Using the openurl module, you can generate emails with Node.js and open them in an email program. The advantage of this approach is that you can manually check and edit such emails before sending them.
While acting as a "second set of eyes" to help out fellow Adobe Evangelist Kevin Hoyt track down a quirk with a websockets example that he was putting together Andrew Trice started tinkering...next thing he knew, he had put together a sample scenario showing subscription-based realtime data streaming to multiple web clients using web sockets.
Axel Rauschmeyer introduces lazylines, his new Node.js module for reading text streams line by line.
Always keep your eye on the goal: if Donald Knuth didn't say that, he might as well have. So while you may know a lot of specific features of HTML5, it's always important to keep in mind the basic design principles that guide the W3C and WHATWG. There's an official document for that, but it's pretty long. Check it out for full discussion. But if you don't have time, this article contains the gist.
While we await news on Mozilla's OEM partner(s) for their Boot2Gecko OS, Chris provides a little background on how this whole thing got started...
It is possible to get access to the individual pixels of an HTML5 canvas. You do so using an ImageData object. The ImageData object contains an array of pixels. By accessing this array you can manipulate the pixels. When you are done with the pixel manipulation, you need to copy the pixels onto a canvas to display them. This article shows you how to do all of these things.
Traditional content management has been very monolithic, meaning that by choosing a particular editing interface, CMS users also have to take the web framework, programming language and content storage mechanism mandated by the developers of their system. By splitting the CMS to the separate concepts of user interface, web framework, and content repository we can provide implementers a greater degree of freedom, and allow CMS developers to focus on the functionality where they can best make a difference.
A year ago, I’ve reviewed the BlackBerry Browser for PlayBook –the tablet from RIM- as the browser with better support on new HTML5 APIs (see 1.0 review). Yesterday, 2.0 version of the operating system was released for free for every user and I’ve just investigated the new APIs available. Let’s see what I’ve found.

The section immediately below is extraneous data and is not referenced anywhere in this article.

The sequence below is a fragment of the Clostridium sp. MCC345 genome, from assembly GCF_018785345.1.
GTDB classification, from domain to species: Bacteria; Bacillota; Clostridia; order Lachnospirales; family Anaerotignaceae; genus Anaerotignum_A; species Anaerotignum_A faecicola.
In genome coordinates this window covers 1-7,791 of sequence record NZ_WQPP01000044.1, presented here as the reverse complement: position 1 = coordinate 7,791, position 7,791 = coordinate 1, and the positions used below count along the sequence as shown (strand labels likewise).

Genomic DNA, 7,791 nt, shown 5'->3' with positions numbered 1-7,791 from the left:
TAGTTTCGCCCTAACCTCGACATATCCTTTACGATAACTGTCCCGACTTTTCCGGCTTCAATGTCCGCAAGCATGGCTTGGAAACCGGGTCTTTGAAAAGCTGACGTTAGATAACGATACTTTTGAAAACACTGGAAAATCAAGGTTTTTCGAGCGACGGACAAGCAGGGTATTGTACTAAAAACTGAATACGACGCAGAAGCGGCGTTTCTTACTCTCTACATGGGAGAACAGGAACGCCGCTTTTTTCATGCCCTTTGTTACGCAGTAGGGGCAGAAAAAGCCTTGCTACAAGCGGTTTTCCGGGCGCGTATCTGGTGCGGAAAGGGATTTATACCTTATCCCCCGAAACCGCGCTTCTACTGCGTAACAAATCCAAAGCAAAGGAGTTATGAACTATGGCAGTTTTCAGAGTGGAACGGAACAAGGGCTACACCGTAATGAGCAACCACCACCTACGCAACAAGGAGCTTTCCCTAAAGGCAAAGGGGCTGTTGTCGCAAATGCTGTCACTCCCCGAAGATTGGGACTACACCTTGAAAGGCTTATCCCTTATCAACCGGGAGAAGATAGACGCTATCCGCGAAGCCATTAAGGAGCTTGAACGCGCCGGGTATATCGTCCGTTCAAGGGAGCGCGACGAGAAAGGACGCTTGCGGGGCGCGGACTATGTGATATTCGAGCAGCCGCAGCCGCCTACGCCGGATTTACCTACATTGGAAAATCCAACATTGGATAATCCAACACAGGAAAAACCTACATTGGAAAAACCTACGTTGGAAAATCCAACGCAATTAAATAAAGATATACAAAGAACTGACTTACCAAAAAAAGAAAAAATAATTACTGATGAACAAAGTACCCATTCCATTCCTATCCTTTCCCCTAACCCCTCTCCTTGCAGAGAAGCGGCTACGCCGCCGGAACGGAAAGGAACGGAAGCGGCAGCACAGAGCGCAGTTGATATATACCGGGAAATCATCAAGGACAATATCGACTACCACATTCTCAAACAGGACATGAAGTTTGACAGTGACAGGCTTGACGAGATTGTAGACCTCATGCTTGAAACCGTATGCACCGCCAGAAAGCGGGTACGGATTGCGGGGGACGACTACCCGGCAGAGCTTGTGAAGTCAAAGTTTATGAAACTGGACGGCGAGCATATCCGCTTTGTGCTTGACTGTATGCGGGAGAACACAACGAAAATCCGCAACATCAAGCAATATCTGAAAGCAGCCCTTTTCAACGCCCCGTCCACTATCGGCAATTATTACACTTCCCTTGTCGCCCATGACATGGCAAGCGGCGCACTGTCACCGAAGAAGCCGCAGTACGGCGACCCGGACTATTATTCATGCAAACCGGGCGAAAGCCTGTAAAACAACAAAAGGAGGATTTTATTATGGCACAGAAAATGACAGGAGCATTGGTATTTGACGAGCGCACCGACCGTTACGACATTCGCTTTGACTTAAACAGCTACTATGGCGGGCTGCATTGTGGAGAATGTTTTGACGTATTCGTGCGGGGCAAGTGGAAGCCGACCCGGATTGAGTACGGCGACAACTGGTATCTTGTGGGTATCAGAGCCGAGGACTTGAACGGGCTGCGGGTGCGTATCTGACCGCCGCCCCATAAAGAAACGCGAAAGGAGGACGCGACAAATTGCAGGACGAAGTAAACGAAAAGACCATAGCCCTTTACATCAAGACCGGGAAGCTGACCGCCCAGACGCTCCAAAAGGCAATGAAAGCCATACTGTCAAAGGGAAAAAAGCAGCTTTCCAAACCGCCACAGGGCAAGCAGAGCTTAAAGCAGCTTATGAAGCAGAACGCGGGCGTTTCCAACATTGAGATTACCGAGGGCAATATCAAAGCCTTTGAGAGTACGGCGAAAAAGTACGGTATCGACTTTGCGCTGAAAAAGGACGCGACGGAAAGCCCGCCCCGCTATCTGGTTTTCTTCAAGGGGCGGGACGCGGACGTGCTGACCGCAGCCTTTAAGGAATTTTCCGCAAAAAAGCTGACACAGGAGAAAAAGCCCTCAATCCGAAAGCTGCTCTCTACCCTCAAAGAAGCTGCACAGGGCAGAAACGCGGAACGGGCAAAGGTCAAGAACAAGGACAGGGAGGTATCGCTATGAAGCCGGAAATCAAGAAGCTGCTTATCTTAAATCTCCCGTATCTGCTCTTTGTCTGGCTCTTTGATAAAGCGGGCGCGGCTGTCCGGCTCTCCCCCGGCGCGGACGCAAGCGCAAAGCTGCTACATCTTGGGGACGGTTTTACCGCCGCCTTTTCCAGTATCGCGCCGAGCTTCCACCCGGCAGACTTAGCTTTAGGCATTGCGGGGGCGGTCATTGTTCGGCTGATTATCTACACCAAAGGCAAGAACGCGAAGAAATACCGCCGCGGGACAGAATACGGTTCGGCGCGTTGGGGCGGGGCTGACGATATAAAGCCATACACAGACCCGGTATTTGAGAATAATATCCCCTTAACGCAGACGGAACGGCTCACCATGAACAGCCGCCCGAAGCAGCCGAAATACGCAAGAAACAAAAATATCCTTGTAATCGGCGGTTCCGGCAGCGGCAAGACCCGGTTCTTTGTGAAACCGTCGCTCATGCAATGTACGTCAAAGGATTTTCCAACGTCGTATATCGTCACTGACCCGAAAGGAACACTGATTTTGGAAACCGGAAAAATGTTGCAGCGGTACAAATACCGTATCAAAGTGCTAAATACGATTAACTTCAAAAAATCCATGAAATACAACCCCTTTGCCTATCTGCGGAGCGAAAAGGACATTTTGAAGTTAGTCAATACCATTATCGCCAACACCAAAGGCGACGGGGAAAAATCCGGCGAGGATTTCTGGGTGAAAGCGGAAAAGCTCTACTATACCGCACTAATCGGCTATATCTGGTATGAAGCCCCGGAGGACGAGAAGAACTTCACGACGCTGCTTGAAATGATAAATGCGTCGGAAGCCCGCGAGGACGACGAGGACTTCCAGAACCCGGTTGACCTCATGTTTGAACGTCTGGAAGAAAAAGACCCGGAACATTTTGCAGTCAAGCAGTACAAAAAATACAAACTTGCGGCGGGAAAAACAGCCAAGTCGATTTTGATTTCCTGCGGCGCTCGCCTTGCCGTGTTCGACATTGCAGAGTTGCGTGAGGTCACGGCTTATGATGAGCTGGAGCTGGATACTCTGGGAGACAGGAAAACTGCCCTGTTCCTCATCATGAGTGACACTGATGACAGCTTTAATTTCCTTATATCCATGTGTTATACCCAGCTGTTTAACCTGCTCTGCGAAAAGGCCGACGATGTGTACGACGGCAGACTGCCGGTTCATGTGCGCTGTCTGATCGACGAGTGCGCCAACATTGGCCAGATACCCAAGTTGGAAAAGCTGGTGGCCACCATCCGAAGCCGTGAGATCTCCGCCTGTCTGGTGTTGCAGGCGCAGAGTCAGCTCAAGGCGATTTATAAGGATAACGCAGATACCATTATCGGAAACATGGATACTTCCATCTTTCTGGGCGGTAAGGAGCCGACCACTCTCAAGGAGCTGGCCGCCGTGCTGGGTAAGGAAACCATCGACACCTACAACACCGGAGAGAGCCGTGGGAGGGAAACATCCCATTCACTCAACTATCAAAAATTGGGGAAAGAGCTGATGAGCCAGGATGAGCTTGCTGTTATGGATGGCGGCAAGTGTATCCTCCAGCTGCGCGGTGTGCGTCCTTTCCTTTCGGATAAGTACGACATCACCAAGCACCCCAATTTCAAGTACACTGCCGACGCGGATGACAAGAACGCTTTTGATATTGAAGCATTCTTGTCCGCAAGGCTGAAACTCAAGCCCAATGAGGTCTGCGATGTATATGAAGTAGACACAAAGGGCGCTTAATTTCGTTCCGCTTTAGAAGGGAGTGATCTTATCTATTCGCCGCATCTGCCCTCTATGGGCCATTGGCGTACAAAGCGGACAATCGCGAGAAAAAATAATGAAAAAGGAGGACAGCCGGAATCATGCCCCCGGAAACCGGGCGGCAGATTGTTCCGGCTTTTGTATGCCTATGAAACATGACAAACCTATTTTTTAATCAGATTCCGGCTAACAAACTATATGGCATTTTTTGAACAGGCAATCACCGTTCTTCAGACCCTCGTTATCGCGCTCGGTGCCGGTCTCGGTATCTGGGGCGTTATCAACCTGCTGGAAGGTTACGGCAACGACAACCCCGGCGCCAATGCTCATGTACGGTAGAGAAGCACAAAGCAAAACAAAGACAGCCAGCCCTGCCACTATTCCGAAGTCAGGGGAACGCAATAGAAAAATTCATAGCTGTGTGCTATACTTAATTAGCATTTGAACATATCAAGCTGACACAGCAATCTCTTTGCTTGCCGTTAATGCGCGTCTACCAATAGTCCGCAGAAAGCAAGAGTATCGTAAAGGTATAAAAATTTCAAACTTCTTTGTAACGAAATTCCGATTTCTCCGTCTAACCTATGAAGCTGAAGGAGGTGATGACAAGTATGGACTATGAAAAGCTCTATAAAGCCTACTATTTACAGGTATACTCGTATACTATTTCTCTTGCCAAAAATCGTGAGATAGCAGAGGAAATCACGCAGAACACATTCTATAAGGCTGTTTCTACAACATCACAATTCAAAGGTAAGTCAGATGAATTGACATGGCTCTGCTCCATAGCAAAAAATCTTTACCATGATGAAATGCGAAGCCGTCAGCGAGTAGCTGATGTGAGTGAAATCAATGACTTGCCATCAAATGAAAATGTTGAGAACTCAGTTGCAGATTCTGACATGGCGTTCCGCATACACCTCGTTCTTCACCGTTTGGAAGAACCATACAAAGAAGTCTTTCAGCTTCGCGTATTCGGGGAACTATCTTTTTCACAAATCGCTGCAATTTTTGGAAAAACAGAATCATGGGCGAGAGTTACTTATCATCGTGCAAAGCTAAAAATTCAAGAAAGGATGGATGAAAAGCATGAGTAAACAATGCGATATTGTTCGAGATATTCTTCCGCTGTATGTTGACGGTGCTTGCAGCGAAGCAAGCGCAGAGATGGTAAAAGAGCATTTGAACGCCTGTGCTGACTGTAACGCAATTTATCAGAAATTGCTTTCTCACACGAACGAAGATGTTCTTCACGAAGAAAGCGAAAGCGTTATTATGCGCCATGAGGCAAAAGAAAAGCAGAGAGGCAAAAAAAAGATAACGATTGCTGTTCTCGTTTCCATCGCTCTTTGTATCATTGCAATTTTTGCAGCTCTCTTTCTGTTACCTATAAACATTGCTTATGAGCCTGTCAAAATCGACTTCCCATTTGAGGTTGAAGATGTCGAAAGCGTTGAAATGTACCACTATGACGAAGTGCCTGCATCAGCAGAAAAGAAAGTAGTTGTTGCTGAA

The news is building in anticipation of the upcoming Mobile World Congress, and so far, it looks like Mozilla just might take the cake. Rumors are flying that they have teamed up with (at least) one partner to produce a developer-oriented mobile device...
One of my favorite new features in ColdFusion 10 is the powerful web socket support. Simply put, it is a simple way to create a two way connection between multiple clients (browsers) and your server. Like most things, ColdFusion makes using web sockets incredibly easy. Let's look at a few demos.
IndexedDB, the 'HTML5' API for advanced key-value data management, is designed to handle much more sophisticated queries than e.g. Web Storage. For useful and fast complex queries, however, up-to-date indexes are necessary. In this post, Gil Fink explains how to use the updateneeded event to update an existing objectStore with a new index.
Matt Cottingham explains how websockets allow full-duplex communication over a TCP socket, and in this post, he explains how to create a websockets-enabled application in Play 2.0
Ben Mather has created an impressive SVG port of Damien Clarke's old (Flash) Missile Game 3D, flying high with Kevin Lindsey's 2D geometry library and coding some careful (and some tantalizingly commented-out) SVG.
Last week FierceDeveloper's Peggy Albright posted an interesting discussion of recent Evans Data surveys on HTML5 adoption by mobile developers. This article summarizes her results, and re-opens the conversation on where the mobile development world falls on the road to 'write once, run anywhere' nirvana.
W3C announced recently that HTML5 would receive a translate attribute with the hopes of establishing an industry standard.
Earlier this month a post appeared on the whatwg discussion list, proposing a pie-in-the-sky-ish modification to (presumably HTTP, or maybe SPDY) standards: 'let browsers report device capabilities in a request header'. The proposal touched off a huge, passionate discussion, whose end result was: the new W3C Responsive Images Community Group.
Site navigation with an accordion widget? Yes, it's efficient, and jQuery can do it easily; but can you do it with CSS3 alone? Yes, of course; and here's how, with full code.